Sunday, December 5, 2021

    What the Senate’s $2 trillion stimulus bill means for digital health

    What the Senate’s $2 trillion stimulus bill means for digital health

    The US Senate sent a $2 trillion stimulus bill — the Coronavirus Aid, Relief, and Economic Security (CARES) Act — to the House of Representatives with the aim of reviving the US economy amid the coronavirus pandemic.

    The majority of US adults across ages are willing to try telehealth



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    And players across the healthcare continuum could stand to see significant financial relief through the terms of the bill, according to FierceHealthcare. For context, the US House of Representatives hopes to approve the bill via voice vote on March 27th.

    These are the provisions that are most likely to impact healthcare, particularly the digital health industry:

    • Hospitals will receive $100 billion to cover expenses and recoup lost revenue associated with the coronavirus. This could provide some relief to hospitals incurring up to $1 million in costs per day that stem from treating coronavirus patients, purchasing additional supplies, and cancelling or delaying nonessential, revenue-generating procedures, per estimates from The American Hospital Association, American Medical Association, and American Nurses Association. 
    • The Federal Communications Commission (FCC) will receive $200 million to aid providers offering telehealth services. The bill provides the FCC with the capital and authority to rapidly fund telehealth programs across the US and enable remote monitoring to contain the spread of the virus. This could increase demand for telehealth services among hospitals and health systems, which we expect to see increasingly pursue tie-ups with telehealth vendors to address the surge in coronavirus patients who can be treated virtually.
    • And $275 million will be allocated to expand capacity and services for rural hospitals, among other providers. Rural hospitals in the US have been hit particularly hard by the coronavirus pandemic: Many are already on unstable financial ground and now have to grapple with restricted cash flow due to canceling elective procedures — leaving many questioning how much longer they’ll be able to keep their doors open.

    And while we think some of the bill’s provisions will have a large impact on the healthcare system and digital health players — some will only extend so far:

    • We think the influx of cash allocated to expand services for rural hospitals should help extend the reach of rural providers beyond the pandemic. While upward of 120 rural hospitals shut their doors over the last decade due to financial woes — an issue that’s being compounded by limited liquidity amid the pandemic — the influx of $275 million in funding should help put rural hospitals on stable ground through the course of the pandemic. This could prime their telehealth programs for more effective, efficient usage and drive a rise in uptake once the pandemic has subsided.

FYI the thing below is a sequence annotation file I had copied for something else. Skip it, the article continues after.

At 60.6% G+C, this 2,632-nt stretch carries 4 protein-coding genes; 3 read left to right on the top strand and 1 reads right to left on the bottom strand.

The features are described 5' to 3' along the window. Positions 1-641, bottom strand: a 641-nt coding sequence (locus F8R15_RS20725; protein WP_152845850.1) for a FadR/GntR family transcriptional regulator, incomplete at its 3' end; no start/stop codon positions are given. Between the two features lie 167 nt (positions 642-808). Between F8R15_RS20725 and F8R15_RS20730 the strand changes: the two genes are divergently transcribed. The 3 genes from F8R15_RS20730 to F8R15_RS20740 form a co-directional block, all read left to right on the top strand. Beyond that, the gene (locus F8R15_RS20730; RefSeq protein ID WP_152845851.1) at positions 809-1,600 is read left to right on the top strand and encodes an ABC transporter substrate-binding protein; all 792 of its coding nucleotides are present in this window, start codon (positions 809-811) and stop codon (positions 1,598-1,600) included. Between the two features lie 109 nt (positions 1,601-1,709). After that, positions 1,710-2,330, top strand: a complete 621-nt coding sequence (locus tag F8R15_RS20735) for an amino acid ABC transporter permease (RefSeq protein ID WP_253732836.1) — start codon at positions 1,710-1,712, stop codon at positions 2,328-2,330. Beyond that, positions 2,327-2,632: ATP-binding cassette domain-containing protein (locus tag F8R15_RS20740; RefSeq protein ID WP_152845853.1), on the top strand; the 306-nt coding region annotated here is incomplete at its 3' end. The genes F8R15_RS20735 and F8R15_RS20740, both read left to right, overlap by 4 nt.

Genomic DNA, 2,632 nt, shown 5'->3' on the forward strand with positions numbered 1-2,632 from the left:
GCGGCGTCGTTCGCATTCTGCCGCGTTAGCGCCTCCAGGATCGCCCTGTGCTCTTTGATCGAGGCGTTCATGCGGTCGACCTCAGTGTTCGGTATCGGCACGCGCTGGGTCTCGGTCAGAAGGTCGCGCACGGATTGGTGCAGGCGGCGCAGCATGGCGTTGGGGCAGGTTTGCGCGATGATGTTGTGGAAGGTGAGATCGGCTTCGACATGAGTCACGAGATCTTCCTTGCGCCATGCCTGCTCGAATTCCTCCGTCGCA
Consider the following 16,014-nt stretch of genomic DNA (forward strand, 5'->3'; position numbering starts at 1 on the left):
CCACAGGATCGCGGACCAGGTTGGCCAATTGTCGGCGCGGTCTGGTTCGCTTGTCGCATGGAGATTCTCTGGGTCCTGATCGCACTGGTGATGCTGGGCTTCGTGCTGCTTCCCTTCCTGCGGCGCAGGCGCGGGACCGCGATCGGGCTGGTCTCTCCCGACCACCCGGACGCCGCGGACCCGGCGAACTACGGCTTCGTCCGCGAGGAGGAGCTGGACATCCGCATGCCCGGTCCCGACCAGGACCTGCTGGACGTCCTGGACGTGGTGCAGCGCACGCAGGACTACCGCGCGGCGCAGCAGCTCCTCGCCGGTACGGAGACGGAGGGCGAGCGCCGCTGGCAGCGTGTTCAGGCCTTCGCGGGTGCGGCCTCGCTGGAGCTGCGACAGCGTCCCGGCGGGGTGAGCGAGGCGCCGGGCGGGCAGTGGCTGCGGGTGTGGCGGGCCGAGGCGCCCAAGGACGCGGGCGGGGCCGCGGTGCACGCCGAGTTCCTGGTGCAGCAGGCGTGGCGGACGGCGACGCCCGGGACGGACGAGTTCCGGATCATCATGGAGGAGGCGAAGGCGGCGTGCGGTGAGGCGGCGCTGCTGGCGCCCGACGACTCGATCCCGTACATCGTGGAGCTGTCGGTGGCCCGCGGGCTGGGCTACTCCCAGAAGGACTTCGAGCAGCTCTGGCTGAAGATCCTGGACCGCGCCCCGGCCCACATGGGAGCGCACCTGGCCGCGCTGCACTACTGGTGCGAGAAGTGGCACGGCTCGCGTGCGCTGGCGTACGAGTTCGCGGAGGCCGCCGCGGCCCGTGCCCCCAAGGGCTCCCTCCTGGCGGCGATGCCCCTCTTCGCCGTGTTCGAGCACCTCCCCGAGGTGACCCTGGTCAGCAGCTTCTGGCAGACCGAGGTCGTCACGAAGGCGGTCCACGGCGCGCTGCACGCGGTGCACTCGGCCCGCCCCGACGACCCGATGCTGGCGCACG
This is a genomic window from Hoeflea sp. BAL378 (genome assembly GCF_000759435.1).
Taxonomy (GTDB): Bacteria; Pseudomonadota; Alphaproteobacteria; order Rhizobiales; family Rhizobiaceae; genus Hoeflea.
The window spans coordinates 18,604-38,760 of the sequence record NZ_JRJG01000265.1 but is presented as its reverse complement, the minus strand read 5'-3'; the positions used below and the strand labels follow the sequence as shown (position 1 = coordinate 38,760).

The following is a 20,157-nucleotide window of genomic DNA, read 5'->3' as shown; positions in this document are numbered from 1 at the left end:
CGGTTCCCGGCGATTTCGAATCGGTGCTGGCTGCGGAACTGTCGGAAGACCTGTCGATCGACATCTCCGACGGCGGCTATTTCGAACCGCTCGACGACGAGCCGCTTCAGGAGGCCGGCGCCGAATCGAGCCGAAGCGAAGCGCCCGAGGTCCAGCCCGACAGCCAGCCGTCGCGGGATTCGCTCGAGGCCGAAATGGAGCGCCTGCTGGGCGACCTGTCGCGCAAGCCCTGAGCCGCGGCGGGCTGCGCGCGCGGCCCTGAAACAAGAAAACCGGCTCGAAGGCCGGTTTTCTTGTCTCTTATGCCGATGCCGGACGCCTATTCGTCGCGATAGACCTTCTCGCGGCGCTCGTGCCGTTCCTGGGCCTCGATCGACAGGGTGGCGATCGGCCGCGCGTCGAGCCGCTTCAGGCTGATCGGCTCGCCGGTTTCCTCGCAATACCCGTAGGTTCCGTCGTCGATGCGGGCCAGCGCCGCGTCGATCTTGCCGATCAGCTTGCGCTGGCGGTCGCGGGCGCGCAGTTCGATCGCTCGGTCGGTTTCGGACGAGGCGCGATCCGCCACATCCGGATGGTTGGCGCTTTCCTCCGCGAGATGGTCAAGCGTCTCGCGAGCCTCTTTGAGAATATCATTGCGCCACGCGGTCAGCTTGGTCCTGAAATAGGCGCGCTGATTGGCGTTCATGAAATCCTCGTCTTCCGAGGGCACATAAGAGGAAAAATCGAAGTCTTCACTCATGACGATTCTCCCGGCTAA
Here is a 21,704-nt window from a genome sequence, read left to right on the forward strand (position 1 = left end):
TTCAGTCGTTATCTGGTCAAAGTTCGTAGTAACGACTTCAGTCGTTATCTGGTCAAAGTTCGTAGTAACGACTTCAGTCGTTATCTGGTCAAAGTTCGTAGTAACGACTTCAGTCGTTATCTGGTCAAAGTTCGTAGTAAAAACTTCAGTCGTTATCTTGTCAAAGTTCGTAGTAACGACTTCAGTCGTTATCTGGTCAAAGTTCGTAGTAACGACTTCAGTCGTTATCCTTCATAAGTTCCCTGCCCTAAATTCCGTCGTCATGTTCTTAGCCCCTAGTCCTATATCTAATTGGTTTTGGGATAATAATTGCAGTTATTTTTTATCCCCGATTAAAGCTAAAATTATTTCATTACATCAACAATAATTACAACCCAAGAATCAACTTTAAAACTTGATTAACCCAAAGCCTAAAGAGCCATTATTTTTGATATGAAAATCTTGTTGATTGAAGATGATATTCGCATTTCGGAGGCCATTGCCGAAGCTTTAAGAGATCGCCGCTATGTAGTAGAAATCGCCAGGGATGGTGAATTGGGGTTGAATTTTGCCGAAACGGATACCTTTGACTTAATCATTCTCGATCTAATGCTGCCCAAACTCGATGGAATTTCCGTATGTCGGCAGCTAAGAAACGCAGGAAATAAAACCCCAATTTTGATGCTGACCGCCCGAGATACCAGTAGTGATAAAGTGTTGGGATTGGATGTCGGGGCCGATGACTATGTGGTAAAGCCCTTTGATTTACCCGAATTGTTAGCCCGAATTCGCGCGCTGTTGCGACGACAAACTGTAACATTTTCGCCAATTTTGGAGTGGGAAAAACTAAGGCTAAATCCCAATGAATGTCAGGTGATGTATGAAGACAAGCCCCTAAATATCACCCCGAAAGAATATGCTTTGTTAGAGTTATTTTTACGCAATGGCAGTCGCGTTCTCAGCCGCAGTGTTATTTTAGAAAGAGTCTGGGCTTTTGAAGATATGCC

• And while the $100 billion floating toward hospitals would help counterbalance coronavirus-related costs in the near-term — more funding will be necessary to offset massive costs the long run. The rising number of coronavirus cases in the US and health officials’ expectation that the peak is yet to come suggests funding beyond the $100 billion will be needed by hospitals to offset their coronavirus-associated costs in the long-term. For example, not-for-profit Fair Health projects the total charges to treat coronavirus patients in hospital settings in the US could range from $362 billion to $1.45 trillion.
    • And the FCC’s fresh cash would help virtual care providers boost their services — but they’ll need to overcome their tech limitations to secure consumer adoption in the long-term. Virtual care providers would greatly benefit from the FCC’s receipt of $200 million to expand their services across the US, as many are struggling to meet hikes in demand. For example, telehealth services have experienced a 312% increase in demand from New York patients amid the pandemic — but the rise in demand has bumped average wait times from six minutes in January to thirty-three minutes currently, which could dissuade consumers from using the tech once the pandemic has subsided. So, while the $200 million could help virtual care providers boost their services, they’ll need to ensure they overcome these technological limitations before telehealth is effectively leveraged on a wide scale.

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